The chromatograms superposition assures the method selectivity. Biodiesel total area is the sum of its individual components peak area. As all their sensibility is assumed as equal, that is, all components present the same response factor, peak areas can be added even though they are overlapped. Internal standard peak, in contrast, must to be well resolved to be integrated.20 Fatty esters peaks were identified by their retention times (tR) compared to the ones obtained from authentic standards. C16:0 and C16:1 peaks are coeluted. The same is observed for C18:0 and C18:1. Hexadecyl acetate and methyl heptadecanoate produce well resolved peaks at 16.1 and 16.3 min respectively (Figure 2d and 2e). It can be noticed, on the other hand, that C19:0 and C18:3 peaks are unresolved on the methyl biodiesel chromatogram (Figure 2c). Whatever the biodiesel, that is, ethyl (Figure 2a) or methyl (Figure 2b), HDA closest peak is that of C16:0. In the first case, resolution58 is 1.6, and 4.2 for the second.

The peaks retention times and areas relative standard deviation (RSD) were used to evaluate instrumental repeatability (Table 3). One sample solution of soy methyl biodiesel was injected 8 times. The peaks of palmitate (C16:0), hexadecyl acetate (HDA), and oleate (C18:1) were chosen. Instrumental repeatability was expressed as the relative standard deviation. Values equal or lower than 0.01% to the retention times measurements, and 0.98% to areas were observed, and considered adequate.55,58,59 A dispersion close to zero on the retention times measurements ensure the standard peak resolution maintenance. Integral low dispersion, by its turn, contributes to minimize quantitative analysis errors.



The ester contents of four different biodiesel samples were determined. In each case, seven replicates were prepared and analyzed by the same analyst. Two different internal standards were used, HDA and C17:0. Precision is the degree of agreement among individual test results. Method precision was evaluated in two levels, repeatability (same operation conditions and short period of time), and intermediate precision (same operation conditions, but different analysts). Table 4 presents the esters contents from the seven replicates, their means, and the repeatability expressed as relative standard deviation (RSD). Repeatability values less than 2% were found and considered adequate.55,58,59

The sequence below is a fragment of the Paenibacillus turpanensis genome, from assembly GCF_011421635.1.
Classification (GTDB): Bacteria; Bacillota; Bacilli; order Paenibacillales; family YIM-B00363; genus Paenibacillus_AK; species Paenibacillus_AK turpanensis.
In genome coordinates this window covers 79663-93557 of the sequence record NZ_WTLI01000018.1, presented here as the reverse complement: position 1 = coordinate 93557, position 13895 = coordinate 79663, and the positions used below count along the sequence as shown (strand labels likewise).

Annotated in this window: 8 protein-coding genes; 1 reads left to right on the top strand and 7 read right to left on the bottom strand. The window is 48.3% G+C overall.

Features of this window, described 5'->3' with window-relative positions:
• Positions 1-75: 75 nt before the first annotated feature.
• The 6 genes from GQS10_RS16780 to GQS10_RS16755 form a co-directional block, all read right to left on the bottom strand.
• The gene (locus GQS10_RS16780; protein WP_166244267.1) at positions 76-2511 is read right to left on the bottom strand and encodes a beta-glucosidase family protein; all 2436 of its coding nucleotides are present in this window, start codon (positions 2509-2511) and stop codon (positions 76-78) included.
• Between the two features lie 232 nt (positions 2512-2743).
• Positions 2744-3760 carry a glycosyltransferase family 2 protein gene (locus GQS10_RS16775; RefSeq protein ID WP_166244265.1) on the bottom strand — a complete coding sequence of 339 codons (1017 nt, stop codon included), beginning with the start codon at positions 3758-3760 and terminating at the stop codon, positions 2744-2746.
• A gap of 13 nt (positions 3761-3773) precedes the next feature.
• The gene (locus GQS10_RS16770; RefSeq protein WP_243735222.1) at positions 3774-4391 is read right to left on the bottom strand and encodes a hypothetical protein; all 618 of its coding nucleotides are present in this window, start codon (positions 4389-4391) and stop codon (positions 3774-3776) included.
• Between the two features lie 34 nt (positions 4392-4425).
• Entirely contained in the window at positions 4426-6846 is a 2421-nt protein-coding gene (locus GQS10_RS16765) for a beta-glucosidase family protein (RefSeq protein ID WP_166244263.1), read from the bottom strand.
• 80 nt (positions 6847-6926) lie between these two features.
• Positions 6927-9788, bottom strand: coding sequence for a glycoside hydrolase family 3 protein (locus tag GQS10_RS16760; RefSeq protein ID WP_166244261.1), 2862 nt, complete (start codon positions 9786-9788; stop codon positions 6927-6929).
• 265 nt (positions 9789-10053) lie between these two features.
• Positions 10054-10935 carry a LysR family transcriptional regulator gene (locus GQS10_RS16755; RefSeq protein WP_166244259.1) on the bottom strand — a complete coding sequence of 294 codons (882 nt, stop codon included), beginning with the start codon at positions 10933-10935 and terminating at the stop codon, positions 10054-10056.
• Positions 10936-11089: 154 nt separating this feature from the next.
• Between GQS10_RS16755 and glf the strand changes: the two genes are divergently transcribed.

In order to estimate the intermediate precision (IP), three different analysts prepared four replicates sets. The results are presented in Table 5. Each set had its ester content mean value calculated (P). IP was calculated as the relative standard deviation obtained from the three analysts' mean values (PA). IP values less than 2% were found and considered adequate.55,58,59



Accuracy is the closeness of a measured value to the true value.55,58,59 In this study, accuracy was obtained by method comparison. EN14103:2003, which uses C17:0 as the internal standard, was used as reference methodology. Fatty esters contents (PHDA and PC17:0) are presented in Table 6, and expressed at 95% confidence interval. A range from 94.8 to 100.8 was found. Calculated F parameters are lower than the critical value (4.28), which means that the two methods have no variance difference. Student's t parameters were calculated and were also found lower than the critical value (2.18).56



Robustness is a measurement of the method capacity to remain unaffected by small parameters variations.57 In this study, Youden test was applied to methyl and ethyl soy biodiesel sample solutions in the presence of HDA as internal standard. Six factors were combined in eight experiments. Injector (Ti), and detector (TD) temperatures, linear velocity (vL), split ratio, volume (V) and oven final temperature (TF) were the experimental factors examined. The chromatographic conditions and the esters contents are presented in Table 7. Robustness (Ro) was expressed as the relative standards deviation (RSD), and was found 1.1 and 0.1% to the methyl and ethyl biodiesel, respectively, assuring that those small parameters variations don't affect the results.





A GC-FID method for the determination of the esters content in biodiesel from two different feedstock, canola and soy, using hexadecyl acetate (HDA) as a new internal standard, was validated. Methyl and ethyl biodiesel from both feedstocks were assayed. Different from other internal standards as heptadecanoic or nonadecanoic acids derivatives, hexadecyl acetate is unnatural, and surely absent from any feedstock biodiesel. The new methodology was evaluated for methyl and ethyl biodiesel derivated from canola and soy oils. In both cases, HDA peak was observed well resolved. Method selectivity, accuracy, repeatability, intermediate precision, and robustness were evaluated and considered appropriate for the scope.